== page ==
On July 20th 1974, thousands of Turkish troops invaded northern Cyprus after last-minute talks in the Greek capital, Athens, failed to reach a solution.
Tension had been running high in the Mediterranean island since a military coup, in which President Archbishop Makarios, a Greek Cypriot, was deposed.
Forty-two years later, the Turkish invasion to Cyprus, which cost 3000 lives and 1619 people missing, still keeps the island divided.
As an explanation to this horrific act, Turkey offered the restoration of the constitutional structure of the Republic of Cyprus that was damaged by a coup, and the protection of an 18% Turkish-Cypriot minority on the island.
The international community strongly condemned the military invasion and rejected Turkey's explanations. In 'Resolution 353' that was adopted on the day of the invasion, the United Nations (UN) Security Council "equally concerned about the necessity to restore the constitutional structure of the Republic of Cyprus" called upon all States to "respect the sovereignty, independence and territorial integrity of Cyprus" and demanded "an immediate end to foreign military intervention in the Republic of Cyprus".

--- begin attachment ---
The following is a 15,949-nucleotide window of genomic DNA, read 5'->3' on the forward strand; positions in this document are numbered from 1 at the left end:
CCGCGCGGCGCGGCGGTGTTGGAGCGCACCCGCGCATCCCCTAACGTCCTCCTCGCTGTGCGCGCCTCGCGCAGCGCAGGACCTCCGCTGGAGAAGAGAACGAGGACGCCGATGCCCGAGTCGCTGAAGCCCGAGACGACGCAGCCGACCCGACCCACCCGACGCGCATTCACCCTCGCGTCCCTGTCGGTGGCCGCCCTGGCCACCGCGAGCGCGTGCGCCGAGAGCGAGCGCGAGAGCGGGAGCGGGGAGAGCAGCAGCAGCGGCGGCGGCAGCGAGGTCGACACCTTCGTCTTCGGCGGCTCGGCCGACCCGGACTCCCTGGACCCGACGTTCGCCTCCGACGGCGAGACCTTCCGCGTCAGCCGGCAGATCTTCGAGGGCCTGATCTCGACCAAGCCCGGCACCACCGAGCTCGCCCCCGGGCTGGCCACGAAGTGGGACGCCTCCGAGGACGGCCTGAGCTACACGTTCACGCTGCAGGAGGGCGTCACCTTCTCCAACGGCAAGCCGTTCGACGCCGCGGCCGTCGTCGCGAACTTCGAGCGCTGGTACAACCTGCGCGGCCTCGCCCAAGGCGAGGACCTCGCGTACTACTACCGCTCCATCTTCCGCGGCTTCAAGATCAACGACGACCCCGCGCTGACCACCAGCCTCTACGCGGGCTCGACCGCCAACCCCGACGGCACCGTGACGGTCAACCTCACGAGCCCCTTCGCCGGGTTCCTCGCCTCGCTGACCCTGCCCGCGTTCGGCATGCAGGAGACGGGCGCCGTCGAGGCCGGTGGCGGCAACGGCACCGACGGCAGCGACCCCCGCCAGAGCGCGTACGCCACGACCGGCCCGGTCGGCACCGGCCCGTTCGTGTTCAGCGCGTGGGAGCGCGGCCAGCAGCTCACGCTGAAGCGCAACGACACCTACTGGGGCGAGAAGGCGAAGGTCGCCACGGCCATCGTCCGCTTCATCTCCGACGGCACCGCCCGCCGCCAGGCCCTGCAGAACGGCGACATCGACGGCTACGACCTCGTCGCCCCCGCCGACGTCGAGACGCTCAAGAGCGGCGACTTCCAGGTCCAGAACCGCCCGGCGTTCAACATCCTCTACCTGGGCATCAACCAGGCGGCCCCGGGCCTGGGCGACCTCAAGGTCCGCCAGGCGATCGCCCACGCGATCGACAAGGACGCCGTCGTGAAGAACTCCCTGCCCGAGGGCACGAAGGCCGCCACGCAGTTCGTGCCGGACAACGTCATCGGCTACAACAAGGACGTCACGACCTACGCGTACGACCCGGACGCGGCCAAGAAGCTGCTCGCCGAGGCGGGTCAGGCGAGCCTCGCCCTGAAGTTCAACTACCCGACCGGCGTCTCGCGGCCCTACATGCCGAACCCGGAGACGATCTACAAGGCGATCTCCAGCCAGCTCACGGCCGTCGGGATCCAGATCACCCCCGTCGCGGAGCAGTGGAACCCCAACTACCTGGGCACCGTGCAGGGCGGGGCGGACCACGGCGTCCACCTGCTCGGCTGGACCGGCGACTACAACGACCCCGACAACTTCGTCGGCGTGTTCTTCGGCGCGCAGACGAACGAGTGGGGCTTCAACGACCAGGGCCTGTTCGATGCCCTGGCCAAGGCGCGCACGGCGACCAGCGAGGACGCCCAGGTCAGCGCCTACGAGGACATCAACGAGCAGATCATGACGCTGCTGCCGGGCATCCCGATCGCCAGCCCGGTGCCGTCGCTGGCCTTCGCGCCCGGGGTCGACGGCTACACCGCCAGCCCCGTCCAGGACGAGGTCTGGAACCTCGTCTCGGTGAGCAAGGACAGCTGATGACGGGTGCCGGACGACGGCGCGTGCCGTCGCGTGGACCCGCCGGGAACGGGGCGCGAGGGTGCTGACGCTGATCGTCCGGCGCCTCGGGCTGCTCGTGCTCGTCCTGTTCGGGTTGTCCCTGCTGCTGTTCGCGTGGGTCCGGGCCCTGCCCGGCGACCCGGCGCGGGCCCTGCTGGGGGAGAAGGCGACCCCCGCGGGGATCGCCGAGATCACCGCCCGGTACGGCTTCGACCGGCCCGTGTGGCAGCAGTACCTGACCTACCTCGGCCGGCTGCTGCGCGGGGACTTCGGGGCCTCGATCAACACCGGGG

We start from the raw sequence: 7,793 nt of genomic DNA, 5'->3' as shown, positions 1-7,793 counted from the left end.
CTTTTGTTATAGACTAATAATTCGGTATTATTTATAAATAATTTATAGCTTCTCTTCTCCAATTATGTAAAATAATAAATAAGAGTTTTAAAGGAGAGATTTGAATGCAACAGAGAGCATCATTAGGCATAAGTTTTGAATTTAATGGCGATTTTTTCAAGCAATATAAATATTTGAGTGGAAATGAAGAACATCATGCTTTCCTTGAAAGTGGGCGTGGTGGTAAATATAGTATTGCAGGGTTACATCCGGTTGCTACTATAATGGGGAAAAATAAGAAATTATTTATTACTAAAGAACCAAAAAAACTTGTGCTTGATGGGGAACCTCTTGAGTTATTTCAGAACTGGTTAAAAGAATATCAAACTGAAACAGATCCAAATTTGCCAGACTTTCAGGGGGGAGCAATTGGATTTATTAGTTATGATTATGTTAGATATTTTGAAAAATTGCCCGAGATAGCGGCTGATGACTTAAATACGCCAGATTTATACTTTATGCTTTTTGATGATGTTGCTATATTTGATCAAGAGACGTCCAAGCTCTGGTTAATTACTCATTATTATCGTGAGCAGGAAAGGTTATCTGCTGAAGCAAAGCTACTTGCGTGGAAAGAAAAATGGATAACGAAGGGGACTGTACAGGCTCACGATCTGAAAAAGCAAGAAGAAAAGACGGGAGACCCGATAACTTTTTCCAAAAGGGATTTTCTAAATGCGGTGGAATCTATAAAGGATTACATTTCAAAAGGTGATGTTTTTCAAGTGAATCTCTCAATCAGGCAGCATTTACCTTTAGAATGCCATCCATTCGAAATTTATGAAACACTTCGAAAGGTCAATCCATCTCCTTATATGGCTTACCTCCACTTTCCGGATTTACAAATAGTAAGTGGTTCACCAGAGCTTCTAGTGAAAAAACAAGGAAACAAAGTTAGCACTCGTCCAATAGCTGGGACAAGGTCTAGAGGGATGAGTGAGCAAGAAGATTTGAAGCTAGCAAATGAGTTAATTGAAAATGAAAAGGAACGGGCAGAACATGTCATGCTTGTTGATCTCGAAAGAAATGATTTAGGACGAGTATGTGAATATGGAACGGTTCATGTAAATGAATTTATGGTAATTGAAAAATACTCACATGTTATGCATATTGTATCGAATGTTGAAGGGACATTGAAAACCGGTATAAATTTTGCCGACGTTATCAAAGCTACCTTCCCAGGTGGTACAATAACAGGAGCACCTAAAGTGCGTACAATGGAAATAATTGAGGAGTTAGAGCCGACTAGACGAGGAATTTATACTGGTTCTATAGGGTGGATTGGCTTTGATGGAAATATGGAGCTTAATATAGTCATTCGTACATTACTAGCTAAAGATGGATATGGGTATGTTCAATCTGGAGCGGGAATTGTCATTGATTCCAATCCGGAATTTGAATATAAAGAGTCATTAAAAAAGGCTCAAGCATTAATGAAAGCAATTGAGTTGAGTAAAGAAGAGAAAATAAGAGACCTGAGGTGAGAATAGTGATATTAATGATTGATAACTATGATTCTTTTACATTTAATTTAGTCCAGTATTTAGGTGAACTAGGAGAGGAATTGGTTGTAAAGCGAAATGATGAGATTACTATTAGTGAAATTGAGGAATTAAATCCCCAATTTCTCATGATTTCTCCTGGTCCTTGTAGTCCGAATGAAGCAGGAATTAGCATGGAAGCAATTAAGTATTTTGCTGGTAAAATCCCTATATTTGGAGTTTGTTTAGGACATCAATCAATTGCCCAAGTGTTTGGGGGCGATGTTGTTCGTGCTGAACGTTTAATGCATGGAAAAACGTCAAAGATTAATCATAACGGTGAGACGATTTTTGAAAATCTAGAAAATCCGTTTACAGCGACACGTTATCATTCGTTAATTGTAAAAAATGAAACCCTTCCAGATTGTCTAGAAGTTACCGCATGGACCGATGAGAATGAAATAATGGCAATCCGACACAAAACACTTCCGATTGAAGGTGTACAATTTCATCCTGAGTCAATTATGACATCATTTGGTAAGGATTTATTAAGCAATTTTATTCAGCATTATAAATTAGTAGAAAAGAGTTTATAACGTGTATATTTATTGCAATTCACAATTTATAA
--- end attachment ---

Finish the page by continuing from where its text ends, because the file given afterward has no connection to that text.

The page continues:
Turkey not only ignored the international community but launched a second offence in August, 1974 and managed to seize more than one third of the territory of the Republic of Cyprus.
The atrocities of the Turkish army included repeated rapes of women of all ages, torture, savage and humiliating treatment of hundreds of people, including children, women and pensioners during their detention by the Turkish forces, as well as robbery on an extensive scale, by Turkish troops and Turkish Cypriots.
Thousands of Greek Cypriots lost their lives and 200,000 Cypriots fled their homes leaving behind their belongings.
The Turkish-Cypriots also later declared the occupied part of the island "a Federated Turkish State.”
A very sad day for Cyprus, with the horrific memories still remaining strong in the minds of all Greek Cypriots and Greeks alike.